Minimally Invasive Versus Open Esophageal Resection

Jennifer Straatman, Nicole Van Der Wielen, Miguel A. Cuesta, Freek Daams, Josep Roig Garcia, Luigi Bonavina, Camiel Rosman, Mark I. Van Berge Henegouwen, Suzanne S. Gisbertz, Donald L. Van Der Peet

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416 Citations (Scopus)


Objective: The aim of this study was to investigate 3-year survival following a randomized controlled trial comparing minimally invasive with open esophagectomy in patients with esophageal cancer. Background: Research on minimally invasive esophagectomy (MIE) has shown faster postoperative recovery and a marked decrease in pulmonary complications. Debate is ongoing as to whether the procedure is equivalent to open resection regarding oncologic outcomes. The study is a follow-up study of the TIME-trial (traditional invasive vs minimally invasive esophagectomy, a multicenter, randomized trial). Methods: Between June 2009 and March 2011, patients with a resectable intrathoracic esophageal carcinoma, including the gastroesophageal junction tumors (Siewert I), were randomized between open and MI esophagectomy with curative intent. Primary outcome was 3-year disease-free survival. Secondary outcomes include overall survival, lymph node yield, short-term morbidity, mortality, complications, radicality, local recurrence, and metastasis. Analysis was by intention-to-treat. This trial is registered with the Netherlands Trial Register, NTR TC 2452. Both trial protocol and short-term results have been published previously. Results: One hundred fifteen patients were included from 5 European hospitals and randomly assigned to open (n = 56) or MI esophagectomy (n = 59). Combined overall 3-year survival was 40.4% (SD 7.7%) in the open group versus 50.5% (SD 8%) in the minimally invasive group (P = 0.207). The hazard ratio (HR) is 0.883 (0.540 to 1.441) for MIE compared with open surgery. Disease-free 3-year survival was 35.9% (SD 6.8%) in the open versus 40.2% (SD 6.9%) in the MI group [HR 0.691 (0.389 to 1.239). Conclusions: The study presented here depicted no differences in disease-free and overall 3-year survival for open and MI esophagectomy. These results, together with short-term results, further support the use of minimally invasive surgical techniques in the treatment of esophageal cancer.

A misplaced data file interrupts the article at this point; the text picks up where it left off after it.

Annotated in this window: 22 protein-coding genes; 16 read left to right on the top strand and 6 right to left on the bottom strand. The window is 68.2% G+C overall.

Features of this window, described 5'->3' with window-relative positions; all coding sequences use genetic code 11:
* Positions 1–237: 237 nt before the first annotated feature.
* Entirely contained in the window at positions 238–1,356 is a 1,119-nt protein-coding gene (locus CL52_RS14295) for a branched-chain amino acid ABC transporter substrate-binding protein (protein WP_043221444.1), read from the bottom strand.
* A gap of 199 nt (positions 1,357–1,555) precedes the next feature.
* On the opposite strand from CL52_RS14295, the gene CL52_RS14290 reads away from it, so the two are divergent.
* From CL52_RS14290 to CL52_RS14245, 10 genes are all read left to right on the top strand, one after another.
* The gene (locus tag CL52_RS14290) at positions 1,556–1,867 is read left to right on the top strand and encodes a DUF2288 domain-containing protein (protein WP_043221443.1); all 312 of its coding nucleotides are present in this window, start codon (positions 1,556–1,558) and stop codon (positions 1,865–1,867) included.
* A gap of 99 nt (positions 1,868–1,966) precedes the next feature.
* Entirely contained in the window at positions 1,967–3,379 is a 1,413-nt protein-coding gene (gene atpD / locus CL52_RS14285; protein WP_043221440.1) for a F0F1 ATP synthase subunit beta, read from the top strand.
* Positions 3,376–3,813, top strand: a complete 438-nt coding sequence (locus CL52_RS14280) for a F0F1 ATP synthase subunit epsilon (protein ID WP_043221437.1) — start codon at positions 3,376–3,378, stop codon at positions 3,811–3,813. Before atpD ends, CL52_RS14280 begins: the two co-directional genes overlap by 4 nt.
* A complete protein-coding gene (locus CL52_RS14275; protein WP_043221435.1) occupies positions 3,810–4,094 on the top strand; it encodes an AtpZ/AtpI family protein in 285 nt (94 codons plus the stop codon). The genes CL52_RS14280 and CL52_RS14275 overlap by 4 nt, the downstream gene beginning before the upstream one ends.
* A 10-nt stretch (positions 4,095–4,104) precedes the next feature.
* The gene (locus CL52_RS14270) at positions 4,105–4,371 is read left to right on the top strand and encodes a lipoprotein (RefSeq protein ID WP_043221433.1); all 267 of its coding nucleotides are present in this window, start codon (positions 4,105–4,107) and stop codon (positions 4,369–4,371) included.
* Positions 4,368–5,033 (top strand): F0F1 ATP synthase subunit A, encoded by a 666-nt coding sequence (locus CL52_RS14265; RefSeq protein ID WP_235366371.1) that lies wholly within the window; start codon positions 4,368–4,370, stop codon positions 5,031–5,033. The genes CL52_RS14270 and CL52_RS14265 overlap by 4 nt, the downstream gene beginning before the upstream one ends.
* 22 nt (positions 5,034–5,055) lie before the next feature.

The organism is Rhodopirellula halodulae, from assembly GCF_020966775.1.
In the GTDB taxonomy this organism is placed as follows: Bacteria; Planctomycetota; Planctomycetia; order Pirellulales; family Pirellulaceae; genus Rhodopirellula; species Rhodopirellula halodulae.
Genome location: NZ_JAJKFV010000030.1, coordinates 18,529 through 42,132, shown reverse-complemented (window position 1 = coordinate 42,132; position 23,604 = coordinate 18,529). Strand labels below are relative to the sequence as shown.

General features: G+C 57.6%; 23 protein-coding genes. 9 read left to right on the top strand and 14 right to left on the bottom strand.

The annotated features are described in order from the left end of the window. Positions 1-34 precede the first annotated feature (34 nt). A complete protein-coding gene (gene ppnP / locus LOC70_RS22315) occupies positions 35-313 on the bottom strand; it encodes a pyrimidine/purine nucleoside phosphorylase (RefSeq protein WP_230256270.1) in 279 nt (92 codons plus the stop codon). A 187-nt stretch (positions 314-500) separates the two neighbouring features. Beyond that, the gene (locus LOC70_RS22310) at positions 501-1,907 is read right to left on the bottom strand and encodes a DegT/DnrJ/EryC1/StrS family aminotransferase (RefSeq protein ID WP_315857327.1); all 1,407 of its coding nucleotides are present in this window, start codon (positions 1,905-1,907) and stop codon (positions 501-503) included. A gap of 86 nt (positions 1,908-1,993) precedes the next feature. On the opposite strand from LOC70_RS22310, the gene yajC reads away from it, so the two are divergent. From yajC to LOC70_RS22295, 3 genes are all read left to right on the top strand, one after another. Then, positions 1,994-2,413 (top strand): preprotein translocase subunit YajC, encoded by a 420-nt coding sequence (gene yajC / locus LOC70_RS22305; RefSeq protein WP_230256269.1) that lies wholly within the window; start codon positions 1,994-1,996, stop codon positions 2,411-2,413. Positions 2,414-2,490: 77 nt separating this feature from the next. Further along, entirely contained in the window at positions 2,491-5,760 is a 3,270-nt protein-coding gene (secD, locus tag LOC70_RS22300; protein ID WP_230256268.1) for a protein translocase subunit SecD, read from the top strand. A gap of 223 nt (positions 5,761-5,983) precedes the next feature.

Original languageEnglish
Pages (from-to)232-236
Number of pages5
JournalAnnals of surgery
Issue number2
Publication statusPublished - 1 Aug 2017


  • esophageal cancer
  • minimally invasive esophagectomy
  • open esophagectomy
  • survival

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